“Our lives begin to end the day we become silent about things that matter.” – Martin Luther King, Jr.
Mr. Byamugisha (not real name) is a troubled man. Last year, his 7-year-old daughter was raped on her way to school. The culprit is 16 and by every definition, this is statutory rape.
Immediately Byamugisha went to Katuna police station, the police officers asked him for a doctor’s letter to prove whether his girl had been raped. The doctors confirmed that it was true. He was sent to Kabale police station where he filed a case. He was later referred to Kabale district headquarters in Makanga where he was assured he would get legal aid.
The case was dismissed. They (he doesn’t mention who in particular) asked him to come up with a gentleman’s agreement with the perpetrator and was convinced to drop the case since both (victim and perpetrator) were under age, they were advised go home and move on with their lives.
Byamugisha still had a glimmer of hope that justice would be served. He went back to Kabale central police station to reopen the case because he had been saving up some money to hire a lawyer from his house-painter wages. The officers at the station told him that the case number couldn’t be found.
He gave up.
But the torment remains with him and his family. The girl’s life is ruined. She will have to face her tormentor every day of her life. The village is small; they will fetch water from the same well. They will go to the same church. They will go to the same market. she will use the same road to go to school every day. Even when the village eventually forgets, she will quietly live with this indelible stain.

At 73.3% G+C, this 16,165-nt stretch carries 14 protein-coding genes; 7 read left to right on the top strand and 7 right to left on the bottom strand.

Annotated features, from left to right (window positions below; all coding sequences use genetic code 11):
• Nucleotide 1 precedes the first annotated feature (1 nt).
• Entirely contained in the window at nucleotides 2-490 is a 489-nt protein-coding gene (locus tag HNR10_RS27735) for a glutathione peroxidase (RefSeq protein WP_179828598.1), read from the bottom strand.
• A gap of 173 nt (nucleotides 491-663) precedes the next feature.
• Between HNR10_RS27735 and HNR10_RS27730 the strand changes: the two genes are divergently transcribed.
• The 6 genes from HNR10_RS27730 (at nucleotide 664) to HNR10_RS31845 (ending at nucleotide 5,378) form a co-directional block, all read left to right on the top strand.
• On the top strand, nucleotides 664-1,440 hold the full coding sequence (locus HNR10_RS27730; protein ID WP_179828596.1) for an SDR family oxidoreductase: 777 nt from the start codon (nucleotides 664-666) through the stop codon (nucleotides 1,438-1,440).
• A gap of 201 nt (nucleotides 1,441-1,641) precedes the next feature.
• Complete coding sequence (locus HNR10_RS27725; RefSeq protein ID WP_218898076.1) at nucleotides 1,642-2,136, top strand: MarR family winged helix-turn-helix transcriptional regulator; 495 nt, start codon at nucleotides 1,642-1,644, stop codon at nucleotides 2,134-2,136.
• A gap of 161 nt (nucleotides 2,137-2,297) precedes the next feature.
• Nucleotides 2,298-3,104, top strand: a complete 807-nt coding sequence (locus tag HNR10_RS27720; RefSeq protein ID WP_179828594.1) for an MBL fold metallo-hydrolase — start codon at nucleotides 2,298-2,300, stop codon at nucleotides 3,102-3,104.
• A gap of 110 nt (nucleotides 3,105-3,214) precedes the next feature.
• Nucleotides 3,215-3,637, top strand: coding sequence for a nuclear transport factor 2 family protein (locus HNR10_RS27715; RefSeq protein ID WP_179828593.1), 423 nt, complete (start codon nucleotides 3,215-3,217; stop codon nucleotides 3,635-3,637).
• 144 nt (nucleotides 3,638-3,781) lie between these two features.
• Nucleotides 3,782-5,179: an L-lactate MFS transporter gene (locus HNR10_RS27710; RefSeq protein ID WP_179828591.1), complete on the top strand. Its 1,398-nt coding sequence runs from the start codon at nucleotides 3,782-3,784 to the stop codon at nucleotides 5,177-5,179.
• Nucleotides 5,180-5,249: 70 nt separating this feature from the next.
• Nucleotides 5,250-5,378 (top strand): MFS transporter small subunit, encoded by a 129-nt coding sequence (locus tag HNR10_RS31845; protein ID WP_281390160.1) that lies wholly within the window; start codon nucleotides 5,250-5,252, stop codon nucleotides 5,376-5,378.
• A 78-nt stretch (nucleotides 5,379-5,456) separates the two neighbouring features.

According to the Uganda Bureau of Statistics’ Statistical Abstract, 2014, defilement was the most common serious crime of all serious crimes of 2013. Out of the 18,000 serious crimes that were investigated in 2013, 9,598 were defilement cases.
Justice is not something many poor people in this country even think about. They have no money to buy it. They cannot bribe the policemen to prioritize their case, They have no money to hire a lawyer. Byamugisha will live with his pain and no one will care.
“One thing to note is that the legal system in principle is designed to work for all. However, it’s the ubiquitous implementation gaps that rig its effectiveness and defeat its ability to deliver for ‘ordinary’ citizens.” Andrew Karamagi a lawyer said.
Byamugisha’s story is the story of many families that have been affected by crime and have given up hope in their pursuit for justice.
I promised Byamugisha that I would write his story, and hopefully, a good Ugandan might pick it up and ensure that Byamugisha gets justice.